“Which cinemas? Where?”

Hold on, I’m getting to that part. Jesus, you fucking people.

From the 7th of May, Just for the Record is showing in Apollo Cinemas in six splendid and worthy locations:

Amazingly, these six cinemas are NOWHERE NEAR WHERE I LIVE!

Nowhere near.

Fucking miles away, in fact. Hundreds of fucking miles.

In a strange bit of synchronicity though, Leamington Spa is where I grew up.

Well, sort of. It’s where I spent my teenage years. Growing up is perhaps an optimistic term for a man who still salivates over the Toys’R’ Us website.

I want this for my birthday, by the way.

The Apollo in Leamington, formerly The Regal, is where I saw Return of the Jedi, Gremlins, Back to the Future (1,2 and 3), Rocky 4 (got involved in my first riot outside), Indiana Jones and the Last Crusade, E.T. and almost every other film which made me want to write films in the first place.

That’s quite exciting.

To me, anyway.

Just for the Record! In the cinemas! Soon! Ish!

Oh fuck it, here’s the trailer again:

And for those of you who similarly live nowhere fucking near any of these cinemas, here’s the Play.com link again in case you feel the need to pre-order the DVD.

Categories: Just for the Record, Progress | 8 Comments

HELP! I’m being held prisoner by the French!

Well, not the French, more the English really.

And not really the English, just some of them. Two of them. My parents, to be exact. But they do live in France.

And if I’m honest, I’m not being held prisoner, I’m just stuck in France because of that whole volcano jiggery-pokery.

So I guess you could say the title of this post is a complete lie given none of the words are actually true.

Except maybe HELP!

Which seems a bit melodramatic since I’m actually staying with my rather lovely parents in their rather lovely old mill

surrounded by rather lovely French people, enduring rather lovely weather and watching Alice serve tea to a gorilla.

In fact, HELP! is completely unnecessary. Thinking about it, I guess the title of this post should have been:

Hello, I’m stuck in France where everything is lovely and relaxing.

Except the being stuck part. I have no pressing need to get back, but still … I’m trapped. Pinned in. Confined in a single location … even if that location is an entire country which is considerably bigger than the one I usually live in. Even the house is rather roomier:

But trapped I am and trapped I’ll remain until the volcano stops erupting (in about 2 years time) or the airlines decide to find their balls and at least have a go at doing their fucking job. I mean, come on, what’s all this pessimism about? No knows for sure it’s going to blow up plane engines, why not operate on a suck it and see basis? Simply fly your regular schedule until the first plane goes down, then worry about it. I think we’d all agree a plane load of dead passengers is better than all this inconvenience.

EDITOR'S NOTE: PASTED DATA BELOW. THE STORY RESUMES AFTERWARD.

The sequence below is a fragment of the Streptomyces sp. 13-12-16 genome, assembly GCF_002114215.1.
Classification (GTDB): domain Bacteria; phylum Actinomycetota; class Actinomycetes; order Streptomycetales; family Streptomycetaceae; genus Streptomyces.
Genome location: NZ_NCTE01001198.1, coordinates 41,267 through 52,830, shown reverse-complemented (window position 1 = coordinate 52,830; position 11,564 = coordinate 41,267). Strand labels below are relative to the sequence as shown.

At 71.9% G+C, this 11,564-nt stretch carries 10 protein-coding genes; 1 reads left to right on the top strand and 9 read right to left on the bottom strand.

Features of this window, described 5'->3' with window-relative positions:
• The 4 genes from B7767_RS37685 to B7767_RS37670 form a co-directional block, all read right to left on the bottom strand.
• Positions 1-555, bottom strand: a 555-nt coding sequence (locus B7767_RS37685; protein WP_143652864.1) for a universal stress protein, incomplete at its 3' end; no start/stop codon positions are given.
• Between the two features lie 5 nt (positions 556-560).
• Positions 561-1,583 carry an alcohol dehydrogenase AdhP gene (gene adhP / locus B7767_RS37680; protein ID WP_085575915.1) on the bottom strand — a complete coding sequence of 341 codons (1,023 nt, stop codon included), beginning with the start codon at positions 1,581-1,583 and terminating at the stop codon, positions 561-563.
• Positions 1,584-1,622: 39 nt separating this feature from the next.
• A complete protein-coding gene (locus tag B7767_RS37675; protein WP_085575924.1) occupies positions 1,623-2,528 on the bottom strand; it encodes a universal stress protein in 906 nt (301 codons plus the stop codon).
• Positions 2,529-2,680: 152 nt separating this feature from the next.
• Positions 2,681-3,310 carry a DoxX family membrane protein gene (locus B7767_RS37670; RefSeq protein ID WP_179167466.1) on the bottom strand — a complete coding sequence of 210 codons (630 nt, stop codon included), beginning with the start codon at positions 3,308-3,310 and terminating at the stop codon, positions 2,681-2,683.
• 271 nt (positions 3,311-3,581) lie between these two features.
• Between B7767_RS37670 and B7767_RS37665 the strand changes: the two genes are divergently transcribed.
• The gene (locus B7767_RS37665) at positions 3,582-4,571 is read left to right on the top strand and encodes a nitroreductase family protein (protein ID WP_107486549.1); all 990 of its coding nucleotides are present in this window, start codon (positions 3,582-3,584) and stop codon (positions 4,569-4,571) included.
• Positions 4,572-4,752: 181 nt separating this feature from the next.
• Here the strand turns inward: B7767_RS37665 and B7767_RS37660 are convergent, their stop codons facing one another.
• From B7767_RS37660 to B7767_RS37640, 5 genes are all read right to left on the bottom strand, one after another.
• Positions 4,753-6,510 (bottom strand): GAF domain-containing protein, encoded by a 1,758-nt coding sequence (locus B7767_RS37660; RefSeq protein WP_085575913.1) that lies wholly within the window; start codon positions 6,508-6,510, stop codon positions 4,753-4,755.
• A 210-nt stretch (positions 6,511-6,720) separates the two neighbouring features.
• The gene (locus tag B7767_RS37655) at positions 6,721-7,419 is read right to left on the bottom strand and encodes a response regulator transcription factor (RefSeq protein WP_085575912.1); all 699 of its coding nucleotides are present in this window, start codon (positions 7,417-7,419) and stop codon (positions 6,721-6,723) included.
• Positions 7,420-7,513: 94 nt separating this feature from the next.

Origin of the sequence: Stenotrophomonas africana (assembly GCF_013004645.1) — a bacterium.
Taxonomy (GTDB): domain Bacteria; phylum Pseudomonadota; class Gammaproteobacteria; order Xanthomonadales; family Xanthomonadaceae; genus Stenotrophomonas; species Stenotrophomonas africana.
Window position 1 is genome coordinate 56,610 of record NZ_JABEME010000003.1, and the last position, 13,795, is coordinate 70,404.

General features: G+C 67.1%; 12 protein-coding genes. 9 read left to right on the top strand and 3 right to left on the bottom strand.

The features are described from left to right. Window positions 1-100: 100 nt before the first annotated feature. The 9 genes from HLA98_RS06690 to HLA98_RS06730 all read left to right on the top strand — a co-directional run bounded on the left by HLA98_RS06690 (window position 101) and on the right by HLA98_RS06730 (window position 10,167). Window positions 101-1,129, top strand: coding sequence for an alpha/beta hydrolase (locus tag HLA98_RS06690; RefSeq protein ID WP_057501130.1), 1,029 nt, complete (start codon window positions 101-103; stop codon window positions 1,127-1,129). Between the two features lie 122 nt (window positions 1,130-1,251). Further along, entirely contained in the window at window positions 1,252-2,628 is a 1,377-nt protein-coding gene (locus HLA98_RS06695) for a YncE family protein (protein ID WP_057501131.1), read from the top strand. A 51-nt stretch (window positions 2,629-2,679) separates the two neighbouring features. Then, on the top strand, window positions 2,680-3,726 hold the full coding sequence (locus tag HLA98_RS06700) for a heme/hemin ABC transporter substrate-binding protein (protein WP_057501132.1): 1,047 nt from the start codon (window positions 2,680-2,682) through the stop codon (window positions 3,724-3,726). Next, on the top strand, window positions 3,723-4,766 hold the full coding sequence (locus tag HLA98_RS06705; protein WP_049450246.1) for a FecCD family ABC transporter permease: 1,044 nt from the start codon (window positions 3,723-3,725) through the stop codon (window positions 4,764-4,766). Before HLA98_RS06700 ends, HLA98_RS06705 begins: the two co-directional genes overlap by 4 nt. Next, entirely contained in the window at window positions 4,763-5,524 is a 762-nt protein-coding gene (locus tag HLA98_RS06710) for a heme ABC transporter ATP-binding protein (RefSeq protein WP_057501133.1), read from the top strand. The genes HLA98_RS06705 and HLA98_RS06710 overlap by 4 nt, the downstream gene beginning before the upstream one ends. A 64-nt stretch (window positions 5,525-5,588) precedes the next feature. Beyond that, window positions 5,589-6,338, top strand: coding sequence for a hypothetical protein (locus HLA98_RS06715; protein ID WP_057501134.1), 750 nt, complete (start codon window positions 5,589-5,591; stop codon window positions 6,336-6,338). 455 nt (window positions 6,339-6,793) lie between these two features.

So what’s been going on? What have I missed whilst out in the wilderness?

Apparently a meeting with a TV channel about a sitcom thing went well. Sounds good.

The last two scripts I wrote seemed to have gone down well, or at least the emails don’t have too many swear words in them, so that’s got to be good. A synopsis appears to be well received too, so I’m kind of on top of the writing pile right now.

Apart from all the stuff I haven’t done yet because I decided to bugger off to France instead.

What else? Another episode of Doctor Who … yeah … hmm.

Liking Matt Smith, liking Karen Gillian, love the new TARDIS interior, bit confused by the shiny new TARDIS exterior (is the Chameleon Circuit working now?), loved the first episode, liked the second, kind of unsure about the third … is anyone actually thinking about these stories? You know, beyond the ‘wouldn’t it be cool if …’ kind of thoughts?

I mean, that last one in particular, stuff just happened. Presumably on the grounds it looked cool. Shouldn’t there have been some, I don’t know, reason, logic or thought behind it all? How long does it take to manufacture, test and install a gravity bubble thing in a Spitfire? Let alone training the pilots, providing an oxygen system, propulsion, actually flying into space … apparently about four minutes. Wouldn’t it have made more sense if Project: Danny Boy was something the professor was already working on as opposed to something he built (from pre-existing designs, I admit) and installed virtually instantaneously?

Not really loving the fat, hunchback, multi-coloured Daleks either. I thought the last design was possibly the best ever, something really sinister about them. These ones … well, perhaps they had to eat their way out of that Easter egg they were trapped in?

Also, what exactly was the Daleks’ plan?

“Right. Nigel, Nigel stop fucking about with that Easter egg and pay attention. Okay, so, we’re got three Daleks with a space ship–”

“Which is fucked.”

“Yes, thank you Reg. With a fucked space ship and an Easter egg which, if we’re lucky, has some new Daleks inside it.”

“Or some Smarties!”

“No, Nigel, I keep fucking telling you. There are no fucking Smarties in that fucking Easter egg. Now pay a-fucking-tention.”

“Might be Smarties.”

“It’s not fucking Smarties! You make me so fucking mad, I swear, you’re one step away from a fucking extermination, you hear me? One step away. Where was I?”

“The plan.”

“Right, yes. Thank you Reg. The plan. Let’s paint ourselves green, design and build a completely foolproof fake human with a bomb inside him.”

“Or some–”

“Shut the fuck up! Seriously, shut the fuck up! Mention Smarties once more and it’s the fucking egg-whisk of doom. I’m not fucking kidding. We pretend the fake human made us and … you’re going to love this … ”

“Yeah?”

“Wait for the Doctor to show up.”

“Eh?”

“Genius, yeah?”

“Why don’t we use the bomb to blow up the Earth? That’ll probably get the Doctor’s attention pretty quickly.”

“Yeah, or we could just rampage around the planet and kill all the humans until he turns up. That’ll be fun and it’ll bring him running.”